"She would be sitting in the dressing room playing guitar," remembers Andress, "and these Japanese rock stars would walk in and their eyes would open wide when they saw little Annie just tearing it up." Three years later, before heading off to Boston's prestigious Berklee College of Music, Clark road managed one of her aunt and uncle's European tours, handling everything from security, to press, to the equipment onstage.

"I was just in awe of their musicianship," says Clark of Andress and Cathcart, whose original songs and covers of hits like Cyndi Lauper's "Time After Time" could reasonably be described as easy listening. "My tastes were more rock or pop-leaning at the time, but it's unpretentious music and it moved people to tears every night. It's far too easy in this culture to dismiss someone's life's work with arrogant snark, but it's like, 'What have you ever fucking done?'"

Clark's education on the road would arguably prove to be more enlightening than her time at Berklee, where the self-taught guitarist struggled with the school's more pragmatic approach to becoming a musician. "Berklee's primary responsibility is to make you competent and employable, not to learn how to be more creative or more yourself," says Andress. "Annie found that side of it off-putting." After three years, she dropped out.

On the subject of her own startling aptitude on the guitar, Clark can be strident ("I'm an actual musician—I didn't start playing guitar yesterday") and also somewhat proudly ignorant ("I can't read music"). She bristles at the idea of being a "trained" musician. "I feel lucky that when I put my fingers down on a guitar I'm not 100 percent sure what's going to happen," she explains. "Knowledge is something to fall back on if you get stuck, but ultimately the goal is to play with abandon."

St. Vincent keyboardist Daniel Mintseris, who's studied various types of music since childhood, backs up Clark's philosophy. "More than most educated people I've met, Annie's able to use her education selectively, so she develops a language of her own," he tells me. "In some aspects she really can point out a specific step in the scale or a chord, but that doesn't come up all that often. Usually we're able to communicate musically directly—we don't need too many words."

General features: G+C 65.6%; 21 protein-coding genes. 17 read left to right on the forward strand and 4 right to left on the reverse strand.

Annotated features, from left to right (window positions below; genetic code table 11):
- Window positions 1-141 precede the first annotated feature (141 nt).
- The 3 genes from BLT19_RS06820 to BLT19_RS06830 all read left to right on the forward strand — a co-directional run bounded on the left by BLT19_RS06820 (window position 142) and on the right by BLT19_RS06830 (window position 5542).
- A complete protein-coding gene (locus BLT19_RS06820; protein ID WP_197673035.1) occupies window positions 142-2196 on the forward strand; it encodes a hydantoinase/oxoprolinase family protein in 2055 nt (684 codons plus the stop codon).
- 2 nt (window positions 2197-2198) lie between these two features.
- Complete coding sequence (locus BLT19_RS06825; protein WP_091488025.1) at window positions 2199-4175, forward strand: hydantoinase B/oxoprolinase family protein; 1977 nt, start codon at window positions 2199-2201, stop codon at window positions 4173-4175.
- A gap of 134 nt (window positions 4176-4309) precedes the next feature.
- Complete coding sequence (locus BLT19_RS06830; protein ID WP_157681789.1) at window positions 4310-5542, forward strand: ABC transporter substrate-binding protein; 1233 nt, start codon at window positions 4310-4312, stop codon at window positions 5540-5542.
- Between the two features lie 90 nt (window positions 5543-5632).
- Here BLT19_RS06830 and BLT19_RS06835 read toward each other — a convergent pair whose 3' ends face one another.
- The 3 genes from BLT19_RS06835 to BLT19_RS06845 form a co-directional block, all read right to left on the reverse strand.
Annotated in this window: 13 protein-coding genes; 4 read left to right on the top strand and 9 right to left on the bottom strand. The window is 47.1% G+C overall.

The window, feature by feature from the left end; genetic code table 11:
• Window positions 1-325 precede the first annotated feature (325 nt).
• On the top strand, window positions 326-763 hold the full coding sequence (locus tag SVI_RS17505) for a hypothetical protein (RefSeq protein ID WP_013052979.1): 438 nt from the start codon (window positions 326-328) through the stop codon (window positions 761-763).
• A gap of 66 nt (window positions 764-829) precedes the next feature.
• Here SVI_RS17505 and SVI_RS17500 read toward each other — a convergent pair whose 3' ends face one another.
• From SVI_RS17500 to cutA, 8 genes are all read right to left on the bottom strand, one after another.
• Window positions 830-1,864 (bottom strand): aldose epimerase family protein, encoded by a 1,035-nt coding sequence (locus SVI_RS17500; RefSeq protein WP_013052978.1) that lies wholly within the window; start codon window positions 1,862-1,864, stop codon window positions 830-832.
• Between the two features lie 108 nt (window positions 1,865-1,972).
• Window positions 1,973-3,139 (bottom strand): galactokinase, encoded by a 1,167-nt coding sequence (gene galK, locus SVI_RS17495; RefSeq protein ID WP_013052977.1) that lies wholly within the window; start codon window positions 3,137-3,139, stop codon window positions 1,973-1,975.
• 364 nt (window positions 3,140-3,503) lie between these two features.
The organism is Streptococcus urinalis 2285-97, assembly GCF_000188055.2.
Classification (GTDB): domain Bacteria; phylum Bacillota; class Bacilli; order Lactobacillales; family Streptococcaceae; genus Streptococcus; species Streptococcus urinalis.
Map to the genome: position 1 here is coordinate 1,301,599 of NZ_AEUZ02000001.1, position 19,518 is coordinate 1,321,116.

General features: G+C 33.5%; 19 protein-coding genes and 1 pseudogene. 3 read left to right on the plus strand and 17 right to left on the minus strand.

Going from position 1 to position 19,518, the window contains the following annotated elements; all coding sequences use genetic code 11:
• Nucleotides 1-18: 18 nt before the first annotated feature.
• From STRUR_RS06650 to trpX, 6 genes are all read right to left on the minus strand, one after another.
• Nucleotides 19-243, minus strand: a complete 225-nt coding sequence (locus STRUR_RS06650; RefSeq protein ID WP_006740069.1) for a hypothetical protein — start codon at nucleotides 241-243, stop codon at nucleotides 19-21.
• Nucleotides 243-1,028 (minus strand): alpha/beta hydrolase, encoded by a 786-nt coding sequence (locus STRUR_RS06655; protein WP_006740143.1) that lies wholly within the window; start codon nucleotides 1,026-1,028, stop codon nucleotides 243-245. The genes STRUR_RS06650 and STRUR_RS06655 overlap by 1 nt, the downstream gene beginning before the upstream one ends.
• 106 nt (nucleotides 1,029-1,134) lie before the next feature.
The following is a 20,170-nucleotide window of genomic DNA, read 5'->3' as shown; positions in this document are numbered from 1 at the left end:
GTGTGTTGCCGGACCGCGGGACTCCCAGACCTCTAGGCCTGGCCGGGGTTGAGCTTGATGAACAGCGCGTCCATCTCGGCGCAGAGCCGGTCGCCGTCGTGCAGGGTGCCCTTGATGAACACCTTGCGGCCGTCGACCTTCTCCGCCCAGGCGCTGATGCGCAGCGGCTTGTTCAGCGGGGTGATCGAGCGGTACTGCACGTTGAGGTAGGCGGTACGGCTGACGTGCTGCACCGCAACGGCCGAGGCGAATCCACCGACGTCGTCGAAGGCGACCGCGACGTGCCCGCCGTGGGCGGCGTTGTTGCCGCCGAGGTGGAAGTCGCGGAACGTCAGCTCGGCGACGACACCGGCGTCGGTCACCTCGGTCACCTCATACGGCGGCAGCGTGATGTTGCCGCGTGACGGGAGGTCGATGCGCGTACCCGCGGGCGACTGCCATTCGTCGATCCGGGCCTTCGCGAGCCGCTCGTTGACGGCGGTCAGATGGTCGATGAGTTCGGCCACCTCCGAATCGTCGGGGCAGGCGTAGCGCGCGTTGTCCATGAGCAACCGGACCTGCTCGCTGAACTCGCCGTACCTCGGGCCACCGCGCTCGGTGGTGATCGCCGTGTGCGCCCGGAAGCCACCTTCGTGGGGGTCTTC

That semi-spontaneous alchemy is on display throughout St. Vincent, with songs flitting from style to style—from the Who-style lizard-brained riffs of "Regret", to "Huey Newton" and its Parliament-meets-Sabbath back half—while always remaining distinctly Clark-ian. Gone are the superfluous flourishes and self-conscious cleverness of Clark's first two LPs, replaced by svelte arrangements and point-blank lyrics that beam with certainty. Take one look at Clark's quizzical expression on the cover of Marry Me and her steely "near-future cult leader" glare on St. Vincent's sleeve, and her artistic evolution becomes that much clearer.

"I have more of a clear sense of what's right for me musically now," says Clark, who also switched over from legendary indie imprint 4AD to the one-year-old Universal subsidiary Loma Vista for St. Vincent in an effort to "shake things up." It's a testament to her individuality—and perhaps the ever-shrinking divide between majors and indies—that the album betrays no trace of compromise. For Clark, who admits she was "never necessarily the easiest sell," control over her own work is paramount. Very paramount. "You have to stick to your guns, otherwise you're truly lost—and I mean in the fuckin' Dante sense of the word," she says. "I could've made different choices in my career to step more into the middle of the road and cross my fingers, but if I don't have the music, then I may as well fucking die."

Even so, she's well aware that, no matter how much she believes in her own work, music as a medium is having a tough time capturing anyone's imagination in 2014. To this end, Clark spends hours upon hours thinking about how to "elevate" her live show, how to cut through the monotony of another rock band on a stage. One of her ideas involved enhancing the audience's experience through subtle smells piped into each venue, though it was scrapped due to pragmatic concerns. "What it would take to execute would be so expensive and potentially annoying," she says, "and people have allergies." But the one-time theater kid is incorporating some theatrical body movements into her sets now, partly inspired by the dance-friendly tour for her 2012 collaborative album with David Byrne, Love This Giant. It's all in an effort for both her and the crowd to, as she says, "suspend disbelief for an hour and a half."